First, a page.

Phenylpropanolamine: Wikis

  
  

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Phenylpropanolamine
Systematic (IUPAC) name
(1R,2S)-2-amino-1-phenyl-propan-1-ol
Identifiers
CAS number 14838-15-4
ATC code R01BA01
PubChem 26934
DrugBank APRD00457
ChemSpider 25082
Chemical data
Formula C 9H13NO 
Mol. mass 151.206 g/mol
Pharmacokinetic data
Bioavailability  ?
Metabolism  ?
Half life 2.1 to 3.4 hours.
Excretion  ?
Therapeutic considerations
Pregnancy cat.  ?
Legal status GSL (UK) ? (US) ℞-only
Routes Oral
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Phenylpropanolamine (PPA; Accutrim, Dexatrim), also known as norephedrine and oxyamphetamine, is a psychoactive drug of the phenethylamine and amphetamine chemical classes which is used as a stimulant, decongestant, and anorectic agent.[1][2] It is commonly used in prescription and over-the-counter cough and cold preparations. In veterinary medicine, it is used to control urinary incontinence in dogs under trade names Propalin and Proin.

In the United States, PPA is no longer sold without a prescription due to a proposed increased risk of stroke in younger women. In Europe, however, it is still available by both prescription and over-the-counter. In Canada, it was withdrawn from the market on May 31, 2001.[2]

Contents

Pharmacology

PPA acts as a potent and selective releasing agent of norepinephrine and epinephrine, or as a norepinephrine releasing agent (NRA). It also acts as a dopamine releasing agent (DRA) to a lesser extent.

Chemistry

There are four optical isomers of PPA: dextro- and levo- norephedrine, and dextro- and levo- norpseudoephedrine. d-Norpseudoephedrine is also known as cathine, and occurs naturally in Catha edulis ("Khat").

Just as ephedrine can be chemically reduced into methamphetamine, PPA may be chemically reduced into amphetamine. Structurally, PPA is to ephedrine, just as amphetamine is to methamphetamine, and as cathinone is to methcathinone. PPA can also be used in the synthesis of phenmetrazine and 4-methylaminorex.

Synthesis is a standard Henry reaction between benzaldehyde and nitroethane, although care is taken not to dehydrate the alcohol. Reduction is usually done with a mild agent including zinc. The products of this step can be vacuum distilled.

Side Effects

A scientific study[3] found an increased risk of hemorrhagic stroke in women who used PPA, although it is not clear which isomer is to blame. A study at the Yale University School of Medicine in 1999 had produced similar results.[1] Reports of cases of hemorrhagic strokes in PPA users had been circulating since the 1970s.

A report from the Dept. of Psychiatry, F. Edward Hebert School of Medicine, Bethesda, Maryland in Pharmacopsychiatry[4] states:

We have reviewed 37 cases (published in North America and Europe since 1960) that received diagnoses of acute mania, paranoid schizophrenia, and organic psychosis and that were attributed to PPA product ingestion. Of the 27 North American case reports, more reactions followed the ingestion of combination products than preparations containing PPA alone; more occurred after ingestion of over-the-counter products than those obtained by prescription or on-the-street; and more of the cases followed ingestion of recommended doses than overdoses.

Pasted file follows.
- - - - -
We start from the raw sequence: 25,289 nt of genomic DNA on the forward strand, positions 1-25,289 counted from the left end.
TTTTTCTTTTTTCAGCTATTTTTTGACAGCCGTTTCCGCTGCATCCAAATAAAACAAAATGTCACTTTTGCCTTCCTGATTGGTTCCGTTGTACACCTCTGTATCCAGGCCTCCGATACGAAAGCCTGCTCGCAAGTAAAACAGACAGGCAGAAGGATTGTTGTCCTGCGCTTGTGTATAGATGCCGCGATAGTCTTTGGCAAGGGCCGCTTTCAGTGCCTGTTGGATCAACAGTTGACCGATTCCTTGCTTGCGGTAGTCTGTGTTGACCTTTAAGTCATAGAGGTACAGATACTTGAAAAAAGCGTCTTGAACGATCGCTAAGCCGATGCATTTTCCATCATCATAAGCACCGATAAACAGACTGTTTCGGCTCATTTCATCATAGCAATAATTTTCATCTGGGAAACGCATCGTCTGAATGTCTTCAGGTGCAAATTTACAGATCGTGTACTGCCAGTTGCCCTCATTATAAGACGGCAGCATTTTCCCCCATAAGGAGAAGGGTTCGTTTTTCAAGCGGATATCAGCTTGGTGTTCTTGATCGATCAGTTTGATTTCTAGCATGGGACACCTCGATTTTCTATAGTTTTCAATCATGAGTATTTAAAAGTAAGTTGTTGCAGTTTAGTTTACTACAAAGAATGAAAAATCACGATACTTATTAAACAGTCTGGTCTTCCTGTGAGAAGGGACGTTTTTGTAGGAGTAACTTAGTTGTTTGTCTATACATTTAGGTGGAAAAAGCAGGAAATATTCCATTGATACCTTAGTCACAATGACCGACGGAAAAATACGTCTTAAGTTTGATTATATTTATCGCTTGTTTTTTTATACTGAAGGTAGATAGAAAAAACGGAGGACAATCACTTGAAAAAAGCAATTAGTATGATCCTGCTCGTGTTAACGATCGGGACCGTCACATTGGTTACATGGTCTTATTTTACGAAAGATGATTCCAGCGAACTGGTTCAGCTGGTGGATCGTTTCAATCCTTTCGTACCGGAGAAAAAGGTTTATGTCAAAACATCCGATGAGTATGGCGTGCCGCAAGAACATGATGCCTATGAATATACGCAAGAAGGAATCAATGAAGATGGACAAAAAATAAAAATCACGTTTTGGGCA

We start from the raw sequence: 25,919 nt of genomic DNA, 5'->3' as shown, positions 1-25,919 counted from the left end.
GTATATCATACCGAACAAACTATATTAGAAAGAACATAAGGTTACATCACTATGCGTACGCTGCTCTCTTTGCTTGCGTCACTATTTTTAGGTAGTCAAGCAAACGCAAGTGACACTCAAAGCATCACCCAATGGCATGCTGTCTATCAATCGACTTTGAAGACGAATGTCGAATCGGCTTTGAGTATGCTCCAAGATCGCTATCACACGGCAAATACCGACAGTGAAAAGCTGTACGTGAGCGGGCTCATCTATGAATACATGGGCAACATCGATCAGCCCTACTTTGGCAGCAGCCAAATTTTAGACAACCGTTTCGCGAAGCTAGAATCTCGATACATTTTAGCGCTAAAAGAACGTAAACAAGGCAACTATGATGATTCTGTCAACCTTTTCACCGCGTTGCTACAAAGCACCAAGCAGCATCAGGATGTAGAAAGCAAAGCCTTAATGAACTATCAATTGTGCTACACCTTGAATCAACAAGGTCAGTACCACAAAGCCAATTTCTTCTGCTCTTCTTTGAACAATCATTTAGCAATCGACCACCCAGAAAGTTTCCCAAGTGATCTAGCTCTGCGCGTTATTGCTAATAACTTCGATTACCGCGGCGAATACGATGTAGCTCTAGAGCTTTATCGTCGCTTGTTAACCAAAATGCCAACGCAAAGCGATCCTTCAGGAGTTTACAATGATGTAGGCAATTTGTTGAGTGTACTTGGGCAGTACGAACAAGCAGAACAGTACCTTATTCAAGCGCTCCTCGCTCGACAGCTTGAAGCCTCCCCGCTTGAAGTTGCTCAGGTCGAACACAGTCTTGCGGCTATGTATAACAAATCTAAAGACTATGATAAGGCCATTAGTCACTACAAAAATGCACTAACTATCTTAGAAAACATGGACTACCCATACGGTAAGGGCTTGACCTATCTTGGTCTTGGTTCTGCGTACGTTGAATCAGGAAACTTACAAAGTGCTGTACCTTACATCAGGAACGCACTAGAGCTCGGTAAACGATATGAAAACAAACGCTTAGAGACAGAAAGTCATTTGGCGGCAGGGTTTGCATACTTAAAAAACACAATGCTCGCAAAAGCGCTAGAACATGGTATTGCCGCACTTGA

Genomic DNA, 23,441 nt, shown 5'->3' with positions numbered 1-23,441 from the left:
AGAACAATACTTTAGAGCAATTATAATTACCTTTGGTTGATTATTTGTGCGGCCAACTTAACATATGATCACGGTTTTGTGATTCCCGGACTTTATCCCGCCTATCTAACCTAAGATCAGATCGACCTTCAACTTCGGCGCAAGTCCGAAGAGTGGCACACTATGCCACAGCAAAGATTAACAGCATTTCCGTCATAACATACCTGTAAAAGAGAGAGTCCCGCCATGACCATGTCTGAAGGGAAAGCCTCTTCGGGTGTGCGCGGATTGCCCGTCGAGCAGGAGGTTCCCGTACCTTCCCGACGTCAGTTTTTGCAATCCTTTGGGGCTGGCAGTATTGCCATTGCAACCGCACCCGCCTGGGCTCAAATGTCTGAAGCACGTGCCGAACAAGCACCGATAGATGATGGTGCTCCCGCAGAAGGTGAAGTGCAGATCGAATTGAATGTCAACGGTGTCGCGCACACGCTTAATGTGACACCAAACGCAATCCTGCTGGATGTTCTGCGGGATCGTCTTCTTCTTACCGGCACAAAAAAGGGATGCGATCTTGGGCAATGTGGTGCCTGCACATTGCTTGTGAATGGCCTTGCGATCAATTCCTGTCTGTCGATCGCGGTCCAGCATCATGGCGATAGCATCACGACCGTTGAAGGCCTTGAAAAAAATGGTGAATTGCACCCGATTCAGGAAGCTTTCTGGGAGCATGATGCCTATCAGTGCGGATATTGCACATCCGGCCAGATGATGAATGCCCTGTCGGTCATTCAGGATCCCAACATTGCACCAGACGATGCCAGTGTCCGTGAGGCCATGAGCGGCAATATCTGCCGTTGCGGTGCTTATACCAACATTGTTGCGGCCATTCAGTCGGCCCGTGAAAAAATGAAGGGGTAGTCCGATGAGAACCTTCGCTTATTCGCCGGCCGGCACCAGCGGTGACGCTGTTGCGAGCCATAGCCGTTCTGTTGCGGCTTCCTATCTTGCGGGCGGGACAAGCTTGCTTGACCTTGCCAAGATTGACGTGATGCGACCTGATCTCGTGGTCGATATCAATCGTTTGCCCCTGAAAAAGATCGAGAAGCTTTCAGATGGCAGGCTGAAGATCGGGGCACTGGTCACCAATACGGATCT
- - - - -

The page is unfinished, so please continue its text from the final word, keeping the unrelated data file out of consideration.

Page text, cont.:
Failure to recognize PPA as an etiological agent in the onset of symptoms usually led to a diagnosis of schizophrenia or mania, lengthy hospitalization, and treatment with substantial doses of neuroleptics or lithium.

Legal Status

In Europe, PPA is still available in prescription decongestants such as Rinexin [5], as well as over-the-counter medications such as Wick DayMed.

In the United Kingdom, PPA is available in many 'all in one' cough and cold medications which usually also feature paracetamol or another analgesic and caffeine. It can also be purchased on its own. It is classed as GSL (general sale license) and is completely derestricted, therefore saleable by any shop.

In the United States, the Food and Drug Administration (FDA) issued a public health advisory[6] against the use of the drug in November 2000. In this advisory, the FDA requested that all drug companies discontinue marketing products containing PPA. The agency estimates that PPA caused between 200 and 500 strokes per year among 18-to-49-year-old users. In 2005, the FDA removed PPA from over-the-counter sale.[7] Because of its potential use in amphetamine manufacture, it is controlled by the Combat Methamphetamine Epidemic Act of 2005. It is still available for veterinary use in dogs, however, as a treatment for urinary incontinence.

Internationally, an item on the agenda of the 2000 Commission on Narcotic Drugs session called for including PPA in Table I of United Nations Convention Against Illicit Traffic in Narcotic Drugs and Psychotropic Substances[8]

PPA is available in India in the form of a combination tablet with cetirizine as Alerid-D, which is manufactured by Cipla. It is also present in popular cold and flu treatment medicine D-Cold Total available over the counter.

See also

References

External links








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